“We definitely need to stop thinking of “statists” as enemies (and other disrespectful terms such as “sheeple”), and start thinking of them as people, imperfect just like we are–and victims of the state, just like we are. Stop collectively throwing everybody into some category, and deal with them as individuals. When we finally have our “Egyptian moment,” we will need them out there on the streets along with us.”
So first off I’ll say that I agree with almost everything in this article but I’ll elaborate why after I summarize the main points:
1. Ideas are only as useful insomuch as they coincide with our own actions. The idea of declaring people “statists” however in some universal fashion as a means of deciding who agrees with what ideas and actions doesn’t make sense. It doesn’t make sense because peoples ideas about how they can carry out their actions differs in countless ways. And not only this but what it means to carry out their actions or what their ends should be are also things that differ in countless ways.
2. Because people do not fit into neat categories or what have you it makes no sense to try to do so with the term “statist”, especially on the scale of millions of people.
3. Not only this but if you do so you may start dealing with people in particularly damaging ways that don’t help conversation or your cause. And when push comes to shove and we need more people for the movement (and we always do and will) you probably can’t count on the people you treated as less than human because they disagreed with you.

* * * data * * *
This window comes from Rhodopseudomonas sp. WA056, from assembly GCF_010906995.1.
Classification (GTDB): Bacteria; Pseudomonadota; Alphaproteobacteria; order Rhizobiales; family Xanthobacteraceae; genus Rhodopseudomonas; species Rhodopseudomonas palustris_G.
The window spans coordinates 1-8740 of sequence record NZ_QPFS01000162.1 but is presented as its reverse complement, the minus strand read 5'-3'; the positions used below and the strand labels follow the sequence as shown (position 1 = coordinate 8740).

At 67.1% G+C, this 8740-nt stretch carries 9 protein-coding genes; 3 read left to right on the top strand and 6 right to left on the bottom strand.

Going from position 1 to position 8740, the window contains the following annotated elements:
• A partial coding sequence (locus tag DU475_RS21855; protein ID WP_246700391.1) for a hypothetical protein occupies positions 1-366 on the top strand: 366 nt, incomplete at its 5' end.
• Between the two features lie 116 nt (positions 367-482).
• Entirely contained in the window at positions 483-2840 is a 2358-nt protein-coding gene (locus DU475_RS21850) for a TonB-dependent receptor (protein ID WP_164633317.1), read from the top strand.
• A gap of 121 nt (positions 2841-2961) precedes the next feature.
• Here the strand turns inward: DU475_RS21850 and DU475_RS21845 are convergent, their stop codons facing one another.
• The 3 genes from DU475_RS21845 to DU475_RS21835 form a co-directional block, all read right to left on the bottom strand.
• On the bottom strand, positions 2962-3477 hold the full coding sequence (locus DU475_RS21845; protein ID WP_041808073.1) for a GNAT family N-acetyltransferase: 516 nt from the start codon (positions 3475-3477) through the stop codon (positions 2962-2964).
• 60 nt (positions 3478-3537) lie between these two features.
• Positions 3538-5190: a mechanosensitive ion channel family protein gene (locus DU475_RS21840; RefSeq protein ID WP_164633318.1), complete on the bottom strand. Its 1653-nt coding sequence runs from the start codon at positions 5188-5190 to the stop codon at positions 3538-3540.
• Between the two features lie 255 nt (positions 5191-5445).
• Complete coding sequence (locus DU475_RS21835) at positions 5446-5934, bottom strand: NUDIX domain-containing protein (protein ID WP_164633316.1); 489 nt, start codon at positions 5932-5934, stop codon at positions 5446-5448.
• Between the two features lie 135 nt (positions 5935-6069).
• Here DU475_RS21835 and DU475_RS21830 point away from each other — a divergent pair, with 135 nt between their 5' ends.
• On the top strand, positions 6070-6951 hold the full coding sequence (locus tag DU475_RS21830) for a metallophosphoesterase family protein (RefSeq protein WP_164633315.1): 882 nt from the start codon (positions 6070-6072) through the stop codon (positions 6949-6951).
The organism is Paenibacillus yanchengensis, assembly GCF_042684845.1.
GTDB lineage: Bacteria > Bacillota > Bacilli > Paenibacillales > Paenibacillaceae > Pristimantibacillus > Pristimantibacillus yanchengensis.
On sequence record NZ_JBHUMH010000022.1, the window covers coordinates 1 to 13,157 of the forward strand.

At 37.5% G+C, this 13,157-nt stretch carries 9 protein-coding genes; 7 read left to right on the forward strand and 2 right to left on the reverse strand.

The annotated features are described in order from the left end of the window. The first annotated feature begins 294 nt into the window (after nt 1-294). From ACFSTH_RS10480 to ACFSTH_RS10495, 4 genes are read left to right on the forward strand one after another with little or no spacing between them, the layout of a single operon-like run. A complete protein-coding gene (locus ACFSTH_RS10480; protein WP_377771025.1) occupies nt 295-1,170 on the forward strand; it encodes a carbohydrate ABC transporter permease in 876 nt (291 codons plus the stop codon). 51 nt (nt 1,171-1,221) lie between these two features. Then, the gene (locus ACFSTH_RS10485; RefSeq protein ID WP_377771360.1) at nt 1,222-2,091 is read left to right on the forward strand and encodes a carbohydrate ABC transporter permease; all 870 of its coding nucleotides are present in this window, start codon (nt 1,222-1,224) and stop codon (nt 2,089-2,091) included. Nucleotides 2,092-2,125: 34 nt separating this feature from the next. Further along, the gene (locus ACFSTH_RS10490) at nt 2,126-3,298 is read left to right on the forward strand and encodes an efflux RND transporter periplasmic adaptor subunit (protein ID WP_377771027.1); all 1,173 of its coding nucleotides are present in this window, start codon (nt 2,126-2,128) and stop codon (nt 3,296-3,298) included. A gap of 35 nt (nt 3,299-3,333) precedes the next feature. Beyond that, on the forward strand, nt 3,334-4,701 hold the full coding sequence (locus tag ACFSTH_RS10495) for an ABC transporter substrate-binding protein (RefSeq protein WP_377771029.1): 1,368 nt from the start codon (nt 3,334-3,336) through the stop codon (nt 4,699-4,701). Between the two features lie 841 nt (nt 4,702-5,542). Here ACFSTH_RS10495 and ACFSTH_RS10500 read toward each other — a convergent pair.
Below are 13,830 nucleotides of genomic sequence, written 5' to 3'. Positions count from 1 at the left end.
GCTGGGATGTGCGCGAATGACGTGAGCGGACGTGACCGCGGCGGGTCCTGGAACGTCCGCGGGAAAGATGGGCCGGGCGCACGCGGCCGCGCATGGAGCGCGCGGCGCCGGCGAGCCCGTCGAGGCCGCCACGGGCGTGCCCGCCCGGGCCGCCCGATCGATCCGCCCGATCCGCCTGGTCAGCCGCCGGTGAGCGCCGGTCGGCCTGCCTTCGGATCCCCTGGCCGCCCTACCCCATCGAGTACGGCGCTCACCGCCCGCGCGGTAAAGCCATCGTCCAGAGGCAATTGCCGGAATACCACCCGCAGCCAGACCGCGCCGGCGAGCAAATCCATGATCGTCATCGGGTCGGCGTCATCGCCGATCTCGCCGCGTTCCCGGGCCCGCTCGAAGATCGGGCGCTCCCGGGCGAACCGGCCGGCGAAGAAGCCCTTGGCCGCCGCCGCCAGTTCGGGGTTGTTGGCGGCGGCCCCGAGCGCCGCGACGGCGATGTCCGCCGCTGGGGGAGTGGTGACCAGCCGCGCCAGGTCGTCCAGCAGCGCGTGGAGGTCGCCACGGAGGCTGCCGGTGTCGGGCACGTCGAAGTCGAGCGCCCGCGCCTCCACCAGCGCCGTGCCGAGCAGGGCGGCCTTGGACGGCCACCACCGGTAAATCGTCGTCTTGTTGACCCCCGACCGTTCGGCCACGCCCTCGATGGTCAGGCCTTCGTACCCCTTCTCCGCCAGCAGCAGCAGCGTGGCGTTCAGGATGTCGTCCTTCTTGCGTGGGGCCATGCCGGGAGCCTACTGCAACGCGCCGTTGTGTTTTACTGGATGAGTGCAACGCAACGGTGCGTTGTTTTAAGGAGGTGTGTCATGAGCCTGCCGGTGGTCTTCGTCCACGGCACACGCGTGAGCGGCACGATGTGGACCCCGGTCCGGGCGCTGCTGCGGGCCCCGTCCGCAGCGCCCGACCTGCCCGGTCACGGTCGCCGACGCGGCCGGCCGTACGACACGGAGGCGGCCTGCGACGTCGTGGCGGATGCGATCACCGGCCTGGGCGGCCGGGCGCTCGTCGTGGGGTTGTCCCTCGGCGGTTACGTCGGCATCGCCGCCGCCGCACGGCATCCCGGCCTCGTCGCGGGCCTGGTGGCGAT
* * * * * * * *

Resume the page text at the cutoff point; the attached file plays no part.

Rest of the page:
I do think that most of these (if not all) of these premises and conclusions do make valid points and are reasonably sound. I question what exactly are the benefits of regarding someone as a “statist” or your enemy. What does it give you? I’d think at best it gives you a very imprecise way of talking to people and regarding them as something totally different than you. But if it doesn’t affect your actions towards them if this is the only that happens and only your thought, yet you never act on it in any new tangible way what does it really matter? If an idea hardly effects your actions in at least a neutral sense there doesn’t seem to be much value in the idea itself. Here too it seems to me that at best that you might get some neutral response but also a bad way of thinking about people. And at worst you could start becoming actually dialectically aggressive towards these people . This is not only ineffective for communication but it’s not a healthy way of thinking either.